Man caught stealing identities of almost 1,000 people
Oronsaye was indicted on 58 counts, including wire fraud, false claims, aggravated identity theft, and credit card fraud. He was booked into federal prison in Tucson.
CREATED Dec. 11, 2012
Web Producer: Taylor Higgins
SIERRA VISTA (KGUN9-TV) - A man was arrested in Sierra Vista on nearly 60 counts of wire fraud, credit card fraud and other charges related to aggravated identity theft.
In February, Cochise College officials discovered a flash drive that was left in a school computer, according to Cpl. Scott Borgstadt with the Sierra Vista Police Department.
Borgstadt tells KGUN9 that college employees became suspicious when they tried to identify who the flash drive belonged to and discovered 800-900 names and personal information on the flash drive.
Sierra Vista police were called to the scene and began an investigation.
Detective Colin Festa, of the Sierra Vista Police Department's Property Crimes Unit, obtained a search warrant for the flash drive and uncovered numerous files with stolen identities and financial information.
Much of the information on the drive was from people in other states so Festa reached out to the Internal Revenue Service and Secret Service.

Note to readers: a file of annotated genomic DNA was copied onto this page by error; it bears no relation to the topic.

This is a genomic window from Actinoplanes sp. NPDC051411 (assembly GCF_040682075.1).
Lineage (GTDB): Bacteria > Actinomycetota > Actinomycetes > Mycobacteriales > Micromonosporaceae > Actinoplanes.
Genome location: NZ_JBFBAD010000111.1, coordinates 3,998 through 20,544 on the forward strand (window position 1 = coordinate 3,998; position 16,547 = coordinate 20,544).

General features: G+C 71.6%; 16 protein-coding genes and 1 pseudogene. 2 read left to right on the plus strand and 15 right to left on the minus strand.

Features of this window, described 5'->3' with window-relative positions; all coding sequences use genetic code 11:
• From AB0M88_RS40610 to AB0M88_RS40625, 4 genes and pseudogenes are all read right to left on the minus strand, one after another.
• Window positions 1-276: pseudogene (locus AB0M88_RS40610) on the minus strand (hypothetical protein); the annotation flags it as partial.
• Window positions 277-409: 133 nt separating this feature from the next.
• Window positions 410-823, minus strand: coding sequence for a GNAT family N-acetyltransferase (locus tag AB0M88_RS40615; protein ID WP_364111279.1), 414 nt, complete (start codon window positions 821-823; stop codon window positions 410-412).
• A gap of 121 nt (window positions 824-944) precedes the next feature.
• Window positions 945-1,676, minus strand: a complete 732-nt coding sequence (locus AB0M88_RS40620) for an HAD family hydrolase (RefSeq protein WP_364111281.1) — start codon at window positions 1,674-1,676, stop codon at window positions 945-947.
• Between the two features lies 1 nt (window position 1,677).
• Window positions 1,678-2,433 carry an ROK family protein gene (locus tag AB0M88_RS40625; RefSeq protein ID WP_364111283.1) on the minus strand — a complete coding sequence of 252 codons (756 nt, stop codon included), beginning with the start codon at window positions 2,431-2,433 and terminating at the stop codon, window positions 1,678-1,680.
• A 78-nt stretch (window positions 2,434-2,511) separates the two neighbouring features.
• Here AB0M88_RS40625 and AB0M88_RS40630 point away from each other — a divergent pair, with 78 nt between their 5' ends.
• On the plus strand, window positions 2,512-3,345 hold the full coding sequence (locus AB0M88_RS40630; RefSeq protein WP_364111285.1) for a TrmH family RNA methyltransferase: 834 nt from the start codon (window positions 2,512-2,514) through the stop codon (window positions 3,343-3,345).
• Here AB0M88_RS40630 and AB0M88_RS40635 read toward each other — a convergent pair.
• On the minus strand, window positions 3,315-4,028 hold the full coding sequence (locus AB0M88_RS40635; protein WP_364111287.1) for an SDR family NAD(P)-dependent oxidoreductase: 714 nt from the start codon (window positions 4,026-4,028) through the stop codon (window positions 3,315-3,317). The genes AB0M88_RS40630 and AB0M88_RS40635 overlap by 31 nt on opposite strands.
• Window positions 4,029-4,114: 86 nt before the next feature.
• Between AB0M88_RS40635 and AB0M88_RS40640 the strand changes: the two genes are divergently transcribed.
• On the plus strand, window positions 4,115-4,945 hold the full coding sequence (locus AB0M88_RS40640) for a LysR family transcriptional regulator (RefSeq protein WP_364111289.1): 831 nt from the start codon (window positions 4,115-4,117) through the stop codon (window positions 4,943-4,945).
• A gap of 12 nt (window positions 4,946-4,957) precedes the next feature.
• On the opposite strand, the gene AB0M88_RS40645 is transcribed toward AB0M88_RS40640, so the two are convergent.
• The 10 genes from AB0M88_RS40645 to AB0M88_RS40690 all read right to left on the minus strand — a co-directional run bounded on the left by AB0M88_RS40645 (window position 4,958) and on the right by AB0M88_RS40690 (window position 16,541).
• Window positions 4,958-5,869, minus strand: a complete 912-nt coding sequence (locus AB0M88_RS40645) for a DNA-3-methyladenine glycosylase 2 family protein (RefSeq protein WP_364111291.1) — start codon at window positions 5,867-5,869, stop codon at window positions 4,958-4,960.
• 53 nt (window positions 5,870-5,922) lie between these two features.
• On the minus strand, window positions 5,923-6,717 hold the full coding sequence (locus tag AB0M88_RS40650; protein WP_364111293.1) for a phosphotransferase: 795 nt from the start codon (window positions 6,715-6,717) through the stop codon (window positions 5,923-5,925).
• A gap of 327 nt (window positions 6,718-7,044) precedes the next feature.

The inestigation ultimately revealed that 34-year-old Osabuohien Odyssey Oronsaye, of Nigeria, had purchased the names and information online, and was using the information to prepare tax returns, according to Borgstadt. Oronsaye then had the tax refund money placed on prepaid debit cards.
Festa stated most of the names were purchased for $1.50 a name and had been illegally obtained by internet phishing scams.
These scams are typically sent via email to look like a credit card company or a bank trying to verify account information. Account holders who then answer the email thinking it is legitimate unknowingly provide criminals with personal information, according to Festa.
Oronsaye was arrested in Tempe on Friday, Dec. 7 and indicted on 58 counts, including wire fraud, false claims, aggravated identity theft and credit card fraud. Oronsaye was booked into federal prison in Tucson.
According to Brian Watson with the IRS, a conviction for false claims upon the United States carries a maximum penalty of 5 years in prison, a $250,000 fine, or both. A conviction for wire fraud carries a maximum penalty of 20 years in prison, a $250,000 fine, or both. A claim for aggravated identity theft carries a two year penalty that must run consecutive to any sentence received for wire fraud, a $250,000 fine, or both. A conviction for access device fraud carries a maximum penalty of 10 years in prison, a $250,000 fine, or both.
An indictment is simply a method by which a person is charged with criminal activity. An individual is presumed innocent until a jury establishes guilt beyond a reasonable doubt.
Festa urges anyone who receives a call or email asking for personal information to contact their bank or credit card company to make sure it is legitimate.